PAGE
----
That was one of the questions in which I was "retarded" because even though I kind of knew what Einstein's equations were exactly saying in the middle of the high school, it was unclear to me how can someone ever manage to cross the horizon. Fortunately, CommunistSocialistSwine, pretending to be CapitalistImperialistPig in order to damage the capitalists' image, has repeated the same question.
The (wrong) argument that nothing ever manages to get inside the black hole goes as follows. The observer at infinity, Paolo, never sees the infalling observer - that will be referred to as a beer can to preserve the standard conventions here - crossing the horizon because the final moments of the can's live before the horizon crossing are infinitely stretched.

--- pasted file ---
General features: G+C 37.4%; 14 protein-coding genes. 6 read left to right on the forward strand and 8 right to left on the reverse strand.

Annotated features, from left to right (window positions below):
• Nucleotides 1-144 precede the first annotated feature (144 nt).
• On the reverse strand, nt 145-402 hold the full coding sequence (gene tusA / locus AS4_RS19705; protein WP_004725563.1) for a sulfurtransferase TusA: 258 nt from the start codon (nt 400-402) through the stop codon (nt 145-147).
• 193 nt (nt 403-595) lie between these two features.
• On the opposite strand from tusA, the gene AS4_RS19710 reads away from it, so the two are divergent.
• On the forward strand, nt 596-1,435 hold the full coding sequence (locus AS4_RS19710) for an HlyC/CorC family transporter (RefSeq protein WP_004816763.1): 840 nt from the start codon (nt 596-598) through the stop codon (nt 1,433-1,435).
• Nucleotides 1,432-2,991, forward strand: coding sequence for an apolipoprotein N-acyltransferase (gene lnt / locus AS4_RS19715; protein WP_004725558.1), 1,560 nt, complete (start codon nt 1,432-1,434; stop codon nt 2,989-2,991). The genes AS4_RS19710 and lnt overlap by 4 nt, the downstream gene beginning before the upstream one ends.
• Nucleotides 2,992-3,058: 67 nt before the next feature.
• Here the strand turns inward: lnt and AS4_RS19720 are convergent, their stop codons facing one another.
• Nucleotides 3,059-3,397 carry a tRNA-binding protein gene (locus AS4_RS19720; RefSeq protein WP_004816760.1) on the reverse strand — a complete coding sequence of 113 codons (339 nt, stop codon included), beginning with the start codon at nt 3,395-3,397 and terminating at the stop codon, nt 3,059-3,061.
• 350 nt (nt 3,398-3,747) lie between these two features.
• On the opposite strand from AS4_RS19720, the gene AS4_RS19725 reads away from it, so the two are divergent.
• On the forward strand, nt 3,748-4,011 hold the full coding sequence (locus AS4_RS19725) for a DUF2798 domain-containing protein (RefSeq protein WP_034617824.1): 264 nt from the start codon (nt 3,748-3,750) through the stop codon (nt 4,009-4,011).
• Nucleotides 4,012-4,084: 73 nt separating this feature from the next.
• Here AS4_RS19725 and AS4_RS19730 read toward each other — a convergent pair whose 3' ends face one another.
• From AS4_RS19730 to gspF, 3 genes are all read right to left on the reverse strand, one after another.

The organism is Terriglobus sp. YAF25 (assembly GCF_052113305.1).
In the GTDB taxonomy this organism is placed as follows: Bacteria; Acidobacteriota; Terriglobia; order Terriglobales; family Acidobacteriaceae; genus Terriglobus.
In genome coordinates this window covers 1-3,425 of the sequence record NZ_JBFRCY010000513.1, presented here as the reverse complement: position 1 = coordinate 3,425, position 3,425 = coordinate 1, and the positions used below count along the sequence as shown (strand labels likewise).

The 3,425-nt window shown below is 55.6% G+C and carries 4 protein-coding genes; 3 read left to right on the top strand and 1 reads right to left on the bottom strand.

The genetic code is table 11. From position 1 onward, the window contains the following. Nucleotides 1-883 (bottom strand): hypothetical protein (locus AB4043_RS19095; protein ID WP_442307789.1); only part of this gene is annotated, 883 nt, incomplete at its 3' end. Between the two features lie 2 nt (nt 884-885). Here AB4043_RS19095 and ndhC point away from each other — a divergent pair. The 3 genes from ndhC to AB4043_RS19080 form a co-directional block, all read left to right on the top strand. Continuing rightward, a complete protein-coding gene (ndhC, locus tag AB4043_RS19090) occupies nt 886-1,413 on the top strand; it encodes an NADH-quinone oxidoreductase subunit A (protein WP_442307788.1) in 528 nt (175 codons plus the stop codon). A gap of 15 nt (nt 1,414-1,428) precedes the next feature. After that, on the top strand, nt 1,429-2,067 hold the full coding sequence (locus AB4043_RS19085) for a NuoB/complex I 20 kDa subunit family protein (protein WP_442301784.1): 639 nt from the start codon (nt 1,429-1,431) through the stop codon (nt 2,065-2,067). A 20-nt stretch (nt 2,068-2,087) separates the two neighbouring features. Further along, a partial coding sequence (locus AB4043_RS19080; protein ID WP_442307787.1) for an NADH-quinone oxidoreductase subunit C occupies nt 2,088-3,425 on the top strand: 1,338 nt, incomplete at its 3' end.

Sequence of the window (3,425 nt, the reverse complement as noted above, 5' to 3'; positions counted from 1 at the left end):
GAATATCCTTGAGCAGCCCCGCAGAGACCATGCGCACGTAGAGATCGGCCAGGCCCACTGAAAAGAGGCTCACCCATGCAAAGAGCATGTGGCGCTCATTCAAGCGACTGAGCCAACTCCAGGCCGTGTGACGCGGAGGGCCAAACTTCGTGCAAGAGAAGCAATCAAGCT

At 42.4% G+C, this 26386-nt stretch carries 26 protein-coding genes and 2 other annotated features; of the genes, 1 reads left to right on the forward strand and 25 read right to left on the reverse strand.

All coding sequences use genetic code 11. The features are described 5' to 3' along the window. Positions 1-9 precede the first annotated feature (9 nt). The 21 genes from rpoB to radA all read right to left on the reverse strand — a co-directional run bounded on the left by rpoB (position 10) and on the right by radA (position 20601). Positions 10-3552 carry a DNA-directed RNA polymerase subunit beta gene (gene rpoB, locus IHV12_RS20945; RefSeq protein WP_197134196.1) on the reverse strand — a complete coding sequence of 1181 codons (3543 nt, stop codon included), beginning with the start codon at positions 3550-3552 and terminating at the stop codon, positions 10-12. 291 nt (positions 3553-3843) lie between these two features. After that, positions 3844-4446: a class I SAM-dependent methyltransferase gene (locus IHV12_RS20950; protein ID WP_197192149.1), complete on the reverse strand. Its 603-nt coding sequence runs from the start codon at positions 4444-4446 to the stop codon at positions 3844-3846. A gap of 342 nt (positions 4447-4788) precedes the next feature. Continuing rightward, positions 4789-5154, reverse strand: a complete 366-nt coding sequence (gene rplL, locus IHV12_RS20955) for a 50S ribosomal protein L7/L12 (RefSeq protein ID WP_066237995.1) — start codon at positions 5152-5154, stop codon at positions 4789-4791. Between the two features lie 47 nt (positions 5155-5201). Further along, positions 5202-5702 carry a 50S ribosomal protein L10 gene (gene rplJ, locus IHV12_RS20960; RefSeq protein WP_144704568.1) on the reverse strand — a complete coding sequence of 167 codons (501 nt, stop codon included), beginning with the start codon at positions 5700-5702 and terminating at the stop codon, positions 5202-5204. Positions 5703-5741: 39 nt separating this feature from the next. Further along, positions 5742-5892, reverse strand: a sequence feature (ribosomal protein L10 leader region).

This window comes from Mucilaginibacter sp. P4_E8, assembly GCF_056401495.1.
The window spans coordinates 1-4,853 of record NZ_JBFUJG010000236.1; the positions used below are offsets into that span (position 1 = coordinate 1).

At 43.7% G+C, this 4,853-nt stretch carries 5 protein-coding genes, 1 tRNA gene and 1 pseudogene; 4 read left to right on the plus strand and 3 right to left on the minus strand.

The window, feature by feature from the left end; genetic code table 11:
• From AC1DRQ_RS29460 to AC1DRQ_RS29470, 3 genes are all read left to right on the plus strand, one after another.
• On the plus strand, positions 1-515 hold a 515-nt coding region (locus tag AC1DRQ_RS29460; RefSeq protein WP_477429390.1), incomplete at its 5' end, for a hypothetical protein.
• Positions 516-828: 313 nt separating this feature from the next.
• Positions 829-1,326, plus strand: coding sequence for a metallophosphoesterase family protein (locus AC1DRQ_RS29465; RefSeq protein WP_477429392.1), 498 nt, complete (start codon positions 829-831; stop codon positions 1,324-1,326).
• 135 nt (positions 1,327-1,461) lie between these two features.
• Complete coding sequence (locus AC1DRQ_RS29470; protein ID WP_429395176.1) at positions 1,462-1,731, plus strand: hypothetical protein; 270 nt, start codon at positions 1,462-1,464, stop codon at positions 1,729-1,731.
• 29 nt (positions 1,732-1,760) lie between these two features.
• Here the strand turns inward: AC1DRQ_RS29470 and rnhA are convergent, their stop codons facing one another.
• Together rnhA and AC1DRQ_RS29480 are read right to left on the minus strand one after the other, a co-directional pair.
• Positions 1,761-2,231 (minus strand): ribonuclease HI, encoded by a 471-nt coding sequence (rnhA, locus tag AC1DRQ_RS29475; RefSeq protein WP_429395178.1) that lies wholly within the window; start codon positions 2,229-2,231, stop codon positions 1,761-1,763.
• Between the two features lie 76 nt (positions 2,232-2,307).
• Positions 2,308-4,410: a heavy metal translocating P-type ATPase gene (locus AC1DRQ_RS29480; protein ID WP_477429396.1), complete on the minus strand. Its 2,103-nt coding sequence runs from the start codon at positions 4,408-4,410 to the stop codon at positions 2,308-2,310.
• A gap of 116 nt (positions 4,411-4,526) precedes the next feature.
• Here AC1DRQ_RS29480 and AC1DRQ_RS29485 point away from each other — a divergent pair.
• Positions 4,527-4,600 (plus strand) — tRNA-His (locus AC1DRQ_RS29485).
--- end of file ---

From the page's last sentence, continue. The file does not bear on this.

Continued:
That's fine but even the observer who lives closer to the event horizon, Julio, seems to see the can's moments right before the horizon crossing stretched to infinite time intervals. At some moment, this expansion gets really extreme. Microseconds of the can's life can get stretched to times that are longer than the lifetime of the black hole (that evaporates by the Hawking radiation).
Moreover, as you choose Julio's base to be ever closer to the horizon, he seems to see the black hole evaporate ever faster, as measured by his proper time. You may put him so close to the horizon that it only takes a microsecond of his proper time to see the whole black hole evaporation process.
It's such a short time that you must conclude that the beer can, which is really close to Julio, simply can't have enough time to cross the horizon. Before the beer can manage to cross the horizon, the black hole must surely evaporate, so the beer can (or parts of the stars that is supposed to collapse into a black hole) can never get inside. Or can it?
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